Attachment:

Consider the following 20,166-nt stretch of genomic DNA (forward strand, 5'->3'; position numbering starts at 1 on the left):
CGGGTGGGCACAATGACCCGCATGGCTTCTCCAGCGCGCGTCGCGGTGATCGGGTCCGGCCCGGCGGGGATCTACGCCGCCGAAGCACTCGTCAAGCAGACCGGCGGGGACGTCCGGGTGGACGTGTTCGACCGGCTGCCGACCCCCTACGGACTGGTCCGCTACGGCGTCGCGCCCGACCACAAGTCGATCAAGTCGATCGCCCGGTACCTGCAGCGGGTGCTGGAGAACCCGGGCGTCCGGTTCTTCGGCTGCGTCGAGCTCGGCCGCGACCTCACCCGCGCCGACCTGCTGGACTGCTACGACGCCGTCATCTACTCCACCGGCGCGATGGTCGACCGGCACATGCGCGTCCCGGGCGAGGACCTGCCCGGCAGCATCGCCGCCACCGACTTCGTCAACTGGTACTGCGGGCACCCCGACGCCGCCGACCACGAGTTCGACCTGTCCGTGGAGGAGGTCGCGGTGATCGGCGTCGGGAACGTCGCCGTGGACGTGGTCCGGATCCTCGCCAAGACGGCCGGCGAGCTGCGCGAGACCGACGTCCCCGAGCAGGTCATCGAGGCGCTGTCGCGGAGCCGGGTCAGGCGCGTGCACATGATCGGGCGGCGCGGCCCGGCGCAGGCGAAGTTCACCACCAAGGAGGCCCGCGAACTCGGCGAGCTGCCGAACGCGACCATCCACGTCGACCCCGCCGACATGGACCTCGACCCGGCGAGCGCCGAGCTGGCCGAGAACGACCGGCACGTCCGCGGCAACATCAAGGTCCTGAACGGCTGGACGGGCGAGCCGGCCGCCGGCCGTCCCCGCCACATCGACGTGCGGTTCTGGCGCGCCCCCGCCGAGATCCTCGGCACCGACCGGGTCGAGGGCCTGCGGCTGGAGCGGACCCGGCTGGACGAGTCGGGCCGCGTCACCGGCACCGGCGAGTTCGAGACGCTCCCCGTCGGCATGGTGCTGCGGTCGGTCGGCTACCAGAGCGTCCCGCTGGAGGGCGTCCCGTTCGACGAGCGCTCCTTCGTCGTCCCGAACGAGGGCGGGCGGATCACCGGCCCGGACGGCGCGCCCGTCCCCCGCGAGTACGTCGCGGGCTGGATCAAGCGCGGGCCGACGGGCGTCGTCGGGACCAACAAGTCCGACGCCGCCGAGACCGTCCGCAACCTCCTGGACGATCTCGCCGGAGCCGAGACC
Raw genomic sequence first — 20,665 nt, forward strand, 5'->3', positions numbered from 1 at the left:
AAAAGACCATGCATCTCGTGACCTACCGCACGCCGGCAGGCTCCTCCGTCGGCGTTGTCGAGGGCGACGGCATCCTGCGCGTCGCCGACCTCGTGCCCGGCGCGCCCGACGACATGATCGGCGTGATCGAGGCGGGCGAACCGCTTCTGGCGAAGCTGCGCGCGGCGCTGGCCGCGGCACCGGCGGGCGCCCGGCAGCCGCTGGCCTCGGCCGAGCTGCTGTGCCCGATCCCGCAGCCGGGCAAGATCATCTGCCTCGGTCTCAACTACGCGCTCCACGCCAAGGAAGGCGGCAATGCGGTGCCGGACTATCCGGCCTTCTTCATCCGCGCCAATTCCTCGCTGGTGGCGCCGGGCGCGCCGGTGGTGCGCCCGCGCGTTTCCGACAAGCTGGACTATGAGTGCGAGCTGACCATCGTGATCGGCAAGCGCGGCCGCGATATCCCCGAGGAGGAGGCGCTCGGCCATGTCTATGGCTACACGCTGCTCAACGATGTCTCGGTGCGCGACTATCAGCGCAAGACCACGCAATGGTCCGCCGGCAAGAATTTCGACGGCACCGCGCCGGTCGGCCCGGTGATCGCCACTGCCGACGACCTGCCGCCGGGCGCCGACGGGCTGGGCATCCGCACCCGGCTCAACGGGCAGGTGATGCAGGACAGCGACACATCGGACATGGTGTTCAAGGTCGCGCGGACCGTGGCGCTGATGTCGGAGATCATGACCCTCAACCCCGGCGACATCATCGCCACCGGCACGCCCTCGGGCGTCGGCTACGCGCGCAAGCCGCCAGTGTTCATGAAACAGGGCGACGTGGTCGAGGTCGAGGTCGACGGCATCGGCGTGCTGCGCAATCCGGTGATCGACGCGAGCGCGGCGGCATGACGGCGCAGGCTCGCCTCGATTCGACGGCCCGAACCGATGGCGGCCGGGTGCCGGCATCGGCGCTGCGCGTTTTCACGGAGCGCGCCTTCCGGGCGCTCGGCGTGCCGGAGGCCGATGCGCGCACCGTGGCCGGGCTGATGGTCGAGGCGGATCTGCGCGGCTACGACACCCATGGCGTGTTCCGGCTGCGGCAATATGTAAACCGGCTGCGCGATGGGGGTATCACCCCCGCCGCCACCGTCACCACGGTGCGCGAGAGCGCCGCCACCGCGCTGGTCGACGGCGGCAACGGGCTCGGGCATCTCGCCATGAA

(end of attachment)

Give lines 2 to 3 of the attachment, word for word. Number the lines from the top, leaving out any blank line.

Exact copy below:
CGGGTGGGCACAATGACCCGCATGGCTTCTCCAGCGCGCGTCGCGGTGATCGGGTCCGGCCCGGCGGGGATCTACGCCGCCGAAGCACTCGTCAAGCAGACCGGCGGGGACGTCCGGGTGGACGTGTTCGACCGGCTGCCGACCCCCTACGGACTGGTCCGCTACGGCGTCGCGCCCGACCACAAGTCGATCAAGTCGATCGCCCGGTACCTGCAGCGGGTGCTGGAGAACCCGGGCGTCCGGTTCTTCGGCTGCGTCGAGCTCGGCCGCGACCTCACCCGCGCCGACCTGCTGGACTGCTACGACGCCGTCATCTACTCCACCGGCGCGATGGTCGACCGGCACATGCGCGTCCCGGGCGAGGACCTGCCCGGCAGCATCGCCGCCACCGACTTCGTCAACTGGTACTGCGGGCACCCCGACGCCGCCGACCACGAGTTCGACCTGTCCGTGGAGGAGGTCGCGGTGATCGGCGTCGGGAACGTCGCCGTGGACGTGGTCCGGATCCTCGCCAAGACGGCCGGCGAGCTGCGCGAGACCGACGTCCCCGAGCAGGTCATCGAGGCGCTGTCGCGGAGCCGGGTCAGGCGCGTGCACATGATCGGGCGGCGCGGCCCGGCGCAGGCGAAGTTCACCACCAAGGAGGCCCGCGAACTCGGCGAGCTGCCGAACGCGACCATCCACGTCGACCCCGCCGACATGGACCTCGACCCGGCGAGCGCCGAGCTGGCCGAGAACGACCGGCACGTCCGCGGCAACATCAAGGTCCTGAACGGCTGGACGGGCGAGCCGGCCGCCGGCCGTCCCCGCCACATCGACGTGCGGTTCTGGCGCGCCCCCGCCGAGATCCTCGGCACCGACCGGGTCGAGGGCCTGCGGCTGGAGCGGACCCGGCTGGACGAGTCGGGCCGCGTCACCGGCACCGGCGAGTTCGAGACGCTCCCCGTCGGCATGGTGCTGCGGTCGGTCGGCTACCAGAGCGTCCCGCTGGAGGGCGTCCCGTTCGACGAGCGCTCCTTCGTCGTCCCGAACGAGGGCGGGCGGATCACCGGCCCGGACGGCGCGCCCGTCCCCCGCGAGTACGTCGCGGGCTGGATCAAGCGCGGGCCGACGGGCGTCGTCGGGACCAACAAGTCCGACGCCGCCGAGACCGTCCGCAACCTCCTGGACGATCTCGCCGGAGCCGAGACC
Raw genomic sequence first — 20,665 nt, forward strand, 5'->3', positions numbered from 1 at the left: